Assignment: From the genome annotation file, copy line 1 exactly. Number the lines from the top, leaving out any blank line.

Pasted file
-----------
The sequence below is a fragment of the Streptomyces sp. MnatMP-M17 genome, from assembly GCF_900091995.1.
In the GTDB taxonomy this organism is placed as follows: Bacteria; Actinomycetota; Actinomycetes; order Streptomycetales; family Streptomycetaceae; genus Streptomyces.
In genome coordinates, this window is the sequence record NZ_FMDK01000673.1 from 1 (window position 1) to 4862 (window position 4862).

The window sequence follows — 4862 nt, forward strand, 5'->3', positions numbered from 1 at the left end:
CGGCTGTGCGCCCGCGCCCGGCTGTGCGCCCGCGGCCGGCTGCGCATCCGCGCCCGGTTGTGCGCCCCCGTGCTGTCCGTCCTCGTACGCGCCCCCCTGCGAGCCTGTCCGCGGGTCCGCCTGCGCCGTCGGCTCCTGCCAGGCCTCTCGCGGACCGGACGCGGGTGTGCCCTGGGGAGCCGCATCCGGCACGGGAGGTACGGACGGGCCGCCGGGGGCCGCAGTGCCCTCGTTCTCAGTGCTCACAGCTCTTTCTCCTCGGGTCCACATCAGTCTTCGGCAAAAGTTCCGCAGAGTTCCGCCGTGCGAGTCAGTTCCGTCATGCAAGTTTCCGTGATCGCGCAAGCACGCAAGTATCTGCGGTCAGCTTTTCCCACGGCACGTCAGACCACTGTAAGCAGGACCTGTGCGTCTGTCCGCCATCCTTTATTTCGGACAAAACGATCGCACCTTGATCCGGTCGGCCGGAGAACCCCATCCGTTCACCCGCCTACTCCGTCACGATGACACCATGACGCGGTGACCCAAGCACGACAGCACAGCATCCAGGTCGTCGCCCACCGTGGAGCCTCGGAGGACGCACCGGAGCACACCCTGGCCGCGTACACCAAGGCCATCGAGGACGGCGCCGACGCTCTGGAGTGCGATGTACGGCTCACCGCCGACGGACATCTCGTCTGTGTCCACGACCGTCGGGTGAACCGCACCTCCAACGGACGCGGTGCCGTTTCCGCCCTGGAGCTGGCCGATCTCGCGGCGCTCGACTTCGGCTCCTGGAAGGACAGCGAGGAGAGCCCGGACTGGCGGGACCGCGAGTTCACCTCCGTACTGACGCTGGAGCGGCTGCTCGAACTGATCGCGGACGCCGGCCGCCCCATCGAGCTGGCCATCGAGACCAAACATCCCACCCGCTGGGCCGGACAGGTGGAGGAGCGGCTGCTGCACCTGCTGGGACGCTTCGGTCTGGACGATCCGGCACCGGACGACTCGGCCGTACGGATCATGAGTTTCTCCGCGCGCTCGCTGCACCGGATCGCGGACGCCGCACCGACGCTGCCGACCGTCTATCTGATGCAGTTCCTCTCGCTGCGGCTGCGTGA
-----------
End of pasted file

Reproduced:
The sequence below is a fragment of the Streptomyces sp. MnatMP-M17 genome, from assembly GCF_900091995.1.